Between the lens and the retina lies the vitreous cavity which is filled with vitreous humor. The vitreous nourishes the inner parts of the eye. When light enters the eye, it passes through the vitreous on its way to the retina for projection.

Also Known As

  • Hyaloid
  • Vitreous humor


The vitreous occupies about 80% of the space inside the posterior of the eye. It is a jelly-like substance whose base is firmly attached to the retina. It is composed mainly of water (99%). Proteins, collagen and cells used to maintain clarity also form part of the vitreous. It is one of the most delicate connective body tissues. Because of the high water content, the vitreous chamber may look empty.


The vitreous allows light to pass from the lens and retina enabling vision. It also maintains the eyeball’s spherical shape by its mass.

Associated symptoms & disorders

The following conditions are associated with the vitreous:

  • Posterior vitreous detachment - Due to age, vitreous humor loosens, sometimes forcing it to tug on the retina. Posterior vitreous detachment occurs when the force of pulling is so strong that it separates the vitreous humor from the retina at the back of the eye. It can lead to loss of vision.
  • Vitreous hemorrhage is a common cause of vision loss where blood clots form in the vitreous body. It is caused by proliferative diabetic retinopathy, ocular trauma and posterior vitreous detachment.
  • Persistent hyperplastic primary vitreous or persistent fetal vasculature (PFV) occurs when the regression between the fetal hyaloid artery and the primary vitreous fails to take place. The result is an eye that is smaller than the other. The condition can lead to opacity (cataract) of the lens. It can also lead to angle-closure glaucoma.
  • Synchysis scintillans is the degenerative liquefaction of the vitreous with cholesterol crystals accumulating in the vitreous. It may result from vitreous hemorrhage with the presence of floaters.
  • Asteroid hyalosis (AH) occurs when lipid complexes are suspended throughout the collagen fibrils of the vitreous. It is associated with several systemic diseases as well as age. The disease rarely causes visual disturbance.
  • Vitreomacular traction (VMT) syndrome refers to a disorder associated with the vitreoretinal interface. It usually features an incomplete PVD.
  • Preretinal subhyaloid hemorrhage is a disease that leads to blood clots between the retina and the posterior vitreous membrane. It can result in a hyphema and black opacities or loss of vision.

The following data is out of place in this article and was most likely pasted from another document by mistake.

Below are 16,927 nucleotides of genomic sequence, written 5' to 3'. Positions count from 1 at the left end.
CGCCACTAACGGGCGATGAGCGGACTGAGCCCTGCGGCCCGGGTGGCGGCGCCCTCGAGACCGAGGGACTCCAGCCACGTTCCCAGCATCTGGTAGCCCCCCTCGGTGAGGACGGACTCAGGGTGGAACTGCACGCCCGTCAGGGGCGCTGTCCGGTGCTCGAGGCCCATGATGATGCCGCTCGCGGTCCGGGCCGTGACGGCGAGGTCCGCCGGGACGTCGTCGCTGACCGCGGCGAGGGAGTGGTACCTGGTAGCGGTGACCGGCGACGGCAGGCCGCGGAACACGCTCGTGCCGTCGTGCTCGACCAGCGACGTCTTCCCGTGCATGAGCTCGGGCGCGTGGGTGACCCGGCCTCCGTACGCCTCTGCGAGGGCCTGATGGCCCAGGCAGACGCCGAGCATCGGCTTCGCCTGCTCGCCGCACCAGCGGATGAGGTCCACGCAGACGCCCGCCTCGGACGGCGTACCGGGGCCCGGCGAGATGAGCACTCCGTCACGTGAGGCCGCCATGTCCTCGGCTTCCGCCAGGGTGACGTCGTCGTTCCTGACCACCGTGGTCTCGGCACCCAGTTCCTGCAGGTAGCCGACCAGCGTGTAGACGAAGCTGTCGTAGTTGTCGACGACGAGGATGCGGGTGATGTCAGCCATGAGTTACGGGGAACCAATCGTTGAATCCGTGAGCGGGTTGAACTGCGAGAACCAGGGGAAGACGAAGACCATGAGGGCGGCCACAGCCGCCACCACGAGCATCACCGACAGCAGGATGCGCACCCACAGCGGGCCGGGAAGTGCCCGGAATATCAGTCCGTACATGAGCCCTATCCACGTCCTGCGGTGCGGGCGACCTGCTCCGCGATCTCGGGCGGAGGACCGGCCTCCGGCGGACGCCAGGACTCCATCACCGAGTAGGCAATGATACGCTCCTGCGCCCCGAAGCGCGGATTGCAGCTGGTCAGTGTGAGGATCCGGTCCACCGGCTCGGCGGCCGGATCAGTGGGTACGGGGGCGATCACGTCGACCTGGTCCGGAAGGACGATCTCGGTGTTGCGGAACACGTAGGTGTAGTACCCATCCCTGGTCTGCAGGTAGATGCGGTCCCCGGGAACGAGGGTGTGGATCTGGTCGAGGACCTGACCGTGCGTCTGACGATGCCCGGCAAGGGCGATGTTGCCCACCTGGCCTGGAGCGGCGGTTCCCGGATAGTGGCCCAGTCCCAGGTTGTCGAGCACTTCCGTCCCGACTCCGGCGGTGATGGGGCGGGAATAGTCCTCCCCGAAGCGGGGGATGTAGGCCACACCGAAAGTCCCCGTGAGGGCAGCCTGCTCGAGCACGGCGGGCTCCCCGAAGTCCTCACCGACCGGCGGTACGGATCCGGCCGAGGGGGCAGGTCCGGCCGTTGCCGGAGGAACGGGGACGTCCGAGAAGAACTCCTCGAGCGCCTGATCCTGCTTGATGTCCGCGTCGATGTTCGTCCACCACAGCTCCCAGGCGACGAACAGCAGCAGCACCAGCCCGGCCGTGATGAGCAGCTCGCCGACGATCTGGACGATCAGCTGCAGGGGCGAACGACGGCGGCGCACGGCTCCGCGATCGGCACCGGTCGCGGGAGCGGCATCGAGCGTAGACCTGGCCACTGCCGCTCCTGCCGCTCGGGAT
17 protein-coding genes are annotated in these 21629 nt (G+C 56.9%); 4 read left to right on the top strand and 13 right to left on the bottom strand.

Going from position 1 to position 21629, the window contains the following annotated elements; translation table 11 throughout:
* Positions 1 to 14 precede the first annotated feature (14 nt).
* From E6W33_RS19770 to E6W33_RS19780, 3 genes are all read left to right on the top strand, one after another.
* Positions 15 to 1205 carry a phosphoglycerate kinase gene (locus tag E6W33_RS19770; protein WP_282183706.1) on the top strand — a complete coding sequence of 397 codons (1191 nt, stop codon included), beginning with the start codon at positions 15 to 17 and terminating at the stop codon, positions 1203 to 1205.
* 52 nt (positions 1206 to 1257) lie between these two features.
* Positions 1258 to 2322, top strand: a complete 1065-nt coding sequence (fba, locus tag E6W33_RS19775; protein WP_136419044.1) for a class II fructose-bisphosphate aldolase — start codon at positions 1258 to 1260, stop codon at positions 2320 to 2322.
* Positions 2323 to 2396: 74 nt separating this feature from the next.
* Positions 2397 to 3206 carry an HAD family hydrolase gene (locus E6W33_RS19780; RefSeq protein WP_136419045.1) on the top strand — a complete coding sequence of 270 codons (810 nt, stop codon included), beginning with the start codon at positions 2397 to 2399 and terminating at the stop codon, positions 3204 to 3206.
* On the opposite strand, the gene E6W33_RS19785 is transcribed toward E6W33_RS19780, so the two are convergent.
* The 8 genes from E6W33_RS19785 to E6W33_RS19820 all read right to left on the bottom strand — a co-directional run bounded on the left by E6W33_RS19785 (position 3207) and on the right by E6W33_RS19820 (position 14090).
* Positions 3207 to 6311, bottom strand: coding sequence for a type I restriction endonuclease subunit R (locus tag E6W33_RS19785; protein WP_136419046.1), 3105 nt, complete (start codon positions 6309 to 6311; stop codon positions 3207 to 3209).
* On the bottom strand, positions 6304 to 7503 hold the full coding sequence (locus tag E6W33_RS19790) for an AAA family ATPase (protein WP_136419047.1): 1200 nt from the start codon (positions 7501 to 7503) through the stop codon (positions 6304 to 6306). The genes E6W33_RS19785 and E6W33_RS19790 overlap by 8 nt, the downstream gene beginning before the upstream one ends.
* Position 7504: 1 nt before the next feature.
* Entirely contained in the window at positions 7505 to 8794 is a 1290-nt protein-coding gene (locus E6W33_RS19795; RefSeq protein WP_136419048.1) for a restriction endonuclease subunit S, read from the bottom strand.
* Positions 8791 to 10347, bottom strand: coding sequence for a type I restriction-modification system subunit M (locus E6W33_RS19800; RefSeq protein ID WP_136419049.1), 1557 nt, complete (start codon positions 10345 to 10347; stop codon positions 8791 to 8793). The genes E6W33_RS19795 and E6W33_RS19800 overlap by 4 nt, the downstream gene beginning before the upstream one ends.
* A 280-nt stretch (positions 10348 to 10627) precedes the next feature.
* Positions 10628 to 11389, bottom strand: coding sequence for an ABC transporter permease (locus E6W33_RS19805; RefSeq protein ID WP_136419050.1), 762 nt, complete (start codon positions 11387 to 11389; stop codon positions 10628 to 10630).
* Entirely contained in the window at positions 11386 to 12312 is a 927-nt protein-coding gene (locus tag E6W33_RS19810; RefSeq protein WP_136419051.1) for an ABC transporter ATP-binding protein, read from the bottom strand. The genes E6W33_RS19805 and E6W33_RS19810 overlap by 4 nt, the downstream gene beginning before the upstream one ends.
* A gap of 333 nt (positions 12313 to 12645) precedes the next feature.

Diagnosis of associated disorders

Some of the tests that are associated with the vitreous may include:

  • A gonioscopy test
  • A dilated fundus examination
  • A slit-lamp examination to check structures at the front of the eye
  • A B-scan ultranoscopy can detect vitreous hemorrhage
  • Laboratory tests if diabetes is suspected
  • Imaging tests such as computed tomography and magnetic resonance imaging
  • An orbital CT scan to assess the integrity of the eyewall and rule out a foreign body
  • A physical examination, for instance, to look for blood clots in the case of vitreous hemorrhage
  • Indirect ophthalmoscopy can help diagnose posterior vitreous detachment. Others include echography to detect retinal tears

Treatment of associated disorders

Currently, there is no known medical treatment for conditions like posterior vitreous detachment. The first line of treatment is to put the patient under observation. However, different types of vitrectomy (removal of the vitreous) like pars plana, can assist if there is no change. Synchysis scintillans follows a similar treatment procedure.
For conditions like vitreous hemorrhage, it's best to treat the underlying medical disease such as diabetes with options such as Panretinal photocoagulation laser surgery and pars plana vitrectomy are options. Anti-VEGF drugs treat diabetic patients with vitreous hemorrhage. They also treat diabetic patients with neovascular age-related macular degeneration. Doctors advise a period of observation first before considering surgical treatment options.
Lensectomy, membranectomy and vitrectomy can treat PFV. Cataract surgery will help if the lens becomes opaque due to cataract(s). Other treatment options for AH include refraction and amblyopia therapy. Since glaucoma is a complication of PFV, the doctor administers glaucoma medications such as eye injections.
To manage VMT, patients can do a routine self-assessment using an Amsler grid evaluation. Researchers are still working on several medical therapies such as pharmacologic vitreolysis. Others undergoing research include enzymatic agents like jetrea, dispase, collagenase, chondroitinase, nattokinase and hyaluronidase.
Laser hyaloidotomy and pars plana vitrectomy can treat preretinal subhyaloid hemorrhage. In laser hyaloidotomy, the surgeon opens up the hyaloid membrane of the vitreous body and blood is distributed by diffusion.